I do think you can modify your personality, I think some of the things you listed (timid, sensitive, introverted) are just a matter of pushing yourself out of your comfort zone. Way easier said than done but it does get easier the more you do it I think.

Lucrezia
11 years ago

I got INFJ. I’ve already forgotten what it means lol.

Jana
Jana
11 years ago

Combine your Myers-Briggs result with the StrengthsFinder 2.0 assessment. I use this combination with all of my employees. MBTI = self-awareness; StrengthsFinder = when you ‘play to your strengths’, your job/life/whatever is more enjoyable/effortless, etc.

SKL
SKL
11 years ago

I am an INTJ and it’s very true. It’s also very rare, which explains a lot. If I remember correctly, the INTJ’s motto is “Always room for improvement.”

I’ve always loved tests of all kinds, especially personality tests. I tend to wind up at one extreme or another. It’s fun and it’s nice to think there is someone (or some computer) who can define me and make sense of me, which is not an easy task for mere humans.

I have changed over the years. Mainly I have become more and more accepting of who I am and how others are. I used to be almost afraid of “people,” but now I think they are really cool to study and even bullshit with, most of the time. I will never be charismatic or gregarious, and I’m fine with that. Like I told my kids today, animals love me, so I must be good deep down; and besides, today my daughter said I’m her boyfriend and she’s going to marry me. So how bad can I really be?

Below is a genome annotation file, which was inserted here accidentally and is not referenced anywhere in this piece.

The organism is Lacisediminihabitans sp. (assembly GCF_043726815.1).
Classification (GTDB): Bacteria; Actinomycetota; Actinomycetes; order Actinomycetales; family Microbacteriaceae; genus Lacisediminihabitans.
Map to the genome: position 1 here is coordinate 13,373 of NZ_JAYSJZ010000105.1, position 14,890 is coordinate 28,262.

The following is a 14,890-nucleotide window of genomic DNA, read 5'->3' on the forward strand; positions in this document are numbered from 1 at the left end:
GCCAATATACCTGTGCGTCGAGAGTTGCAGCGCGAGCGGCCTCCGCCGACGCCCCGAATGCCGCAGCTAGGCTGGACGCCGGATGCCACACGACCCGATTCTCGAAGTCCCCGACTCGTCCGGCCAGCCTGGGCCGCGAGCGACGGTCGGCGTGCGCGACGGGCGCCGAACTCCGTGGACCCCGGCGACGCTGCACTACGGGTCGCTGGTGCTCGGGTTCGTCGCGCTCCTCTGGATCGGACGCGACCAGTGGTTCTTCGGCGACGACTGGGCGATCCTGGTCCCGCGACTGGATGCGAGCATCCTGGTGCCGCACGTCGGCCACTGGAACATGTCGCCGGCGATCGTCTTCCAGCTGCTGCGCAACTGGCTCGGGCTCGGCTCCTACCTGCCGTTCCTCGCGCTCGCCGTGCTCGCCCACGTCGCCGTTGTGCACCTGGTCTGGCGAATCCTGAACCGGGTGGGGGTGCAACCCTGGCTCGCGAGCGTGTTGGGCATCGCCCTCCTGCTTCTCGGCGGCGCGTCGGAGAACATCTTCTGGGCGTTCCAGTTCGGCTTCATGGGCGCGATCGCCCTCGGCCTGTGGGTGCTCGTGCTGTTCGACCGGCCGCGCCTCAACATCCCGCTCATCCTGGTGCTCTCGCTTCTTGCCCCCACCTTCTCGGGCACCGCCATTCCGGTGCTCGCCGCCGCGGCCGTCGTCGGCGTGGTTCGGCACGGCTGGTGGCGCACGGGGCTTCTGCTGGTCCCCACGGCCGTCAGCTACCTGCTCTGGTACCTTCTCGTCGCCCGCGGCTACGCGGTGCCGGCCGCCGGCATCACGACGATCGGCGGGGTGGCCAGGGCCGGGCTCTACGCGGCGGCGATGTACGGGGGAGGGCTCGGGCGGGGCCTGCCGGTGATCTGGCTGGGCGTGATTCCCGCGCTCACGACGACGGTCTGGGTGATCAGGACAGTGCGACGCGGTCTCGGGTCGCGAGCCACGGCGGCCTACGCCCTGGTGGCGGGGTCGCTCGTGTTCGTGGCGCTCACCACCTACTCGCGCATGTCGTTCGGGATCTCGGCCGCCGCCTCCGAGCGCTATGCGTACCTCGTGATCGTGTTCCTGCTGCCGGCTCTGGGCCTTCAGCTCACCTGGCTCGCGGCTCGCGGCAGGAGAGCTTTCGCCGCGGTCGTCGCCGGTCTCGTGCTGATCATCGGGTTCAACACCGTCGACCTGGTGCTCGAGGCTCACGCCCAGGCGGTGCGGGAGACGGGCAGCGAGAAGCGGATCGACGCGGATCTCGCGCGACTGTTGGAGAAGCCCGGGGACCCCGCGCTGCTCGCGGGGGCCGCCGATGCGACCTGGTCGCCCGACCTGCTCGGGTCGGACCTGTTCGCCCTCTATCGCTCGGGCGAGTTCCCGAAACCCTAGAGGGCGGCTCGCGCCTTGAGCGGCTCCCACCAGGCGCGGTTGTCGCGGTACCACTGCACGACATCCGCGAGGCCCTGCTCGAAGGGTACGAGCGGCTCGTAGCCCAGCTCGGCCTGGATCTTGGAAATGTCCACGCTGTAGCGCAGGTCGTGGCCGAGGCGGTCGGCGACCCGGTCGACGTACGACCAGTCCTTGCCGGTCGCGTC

Anne
Anne
11 years ago

I’m a INFJ too! We should be BFF’s…but I won’t call, and neither will you. Humph.

Karl
Karl
11 years ago

I have to swim against the tide here, I guess. I’ve taken those things 3 or 4 times and each time it comes up with a different answer. I don’t think I’ve changed that much!

I’m pretty skeptical of these things. I remember a psych class in college where we all took some sort of test (I forget what exactly). The “analysis” results were handed out two weeks later and we were asked whether we thought the results were accurate. Everyone except me and one other person said yes, they were accurate.

Turns out that everyone got the SAME analysis result, and simply read into it what they wanted or expected to hear.

Cara
Cara
11 years ago

I don’t know that you can *purposefully* change your personality type, but I know for a fact that events in your life can cause your personality to change.

I used to be a total doormat with zero self esteem when I was married to my first husband (which is how I wound up married to him in the first place). A series of events led me to the realization that he was/is an asshole and it gave me the courage to leave.
After that, it was amazing how much my personality changed without me really having to do anything.

I highly suggest the book, “The Hero Within” by Carol Pearson. She describes six archetypes that most all people have within them somewhere and how to recognize them in yourself and others. Sometimes just realizing that you are how you are or that someone else is how they are helps you learn to deal with yourself or them better. Wow, that was a confusing sentence.

wm
wm
11 years ago

I once read something about the strongest parts of the personality being almost impossible to change. The elements more toward the middle are more possible. I also read somewhere that it can be more productive to focus on making use of the strengths of your personality type (everyone has them) rather than trying to correct the perceived weaknesses.

Melissa
Melissa
11 years ago

So I’m ISTJ.
67% Introverted, 12% Sensing, 1% Thinking, 67% Judging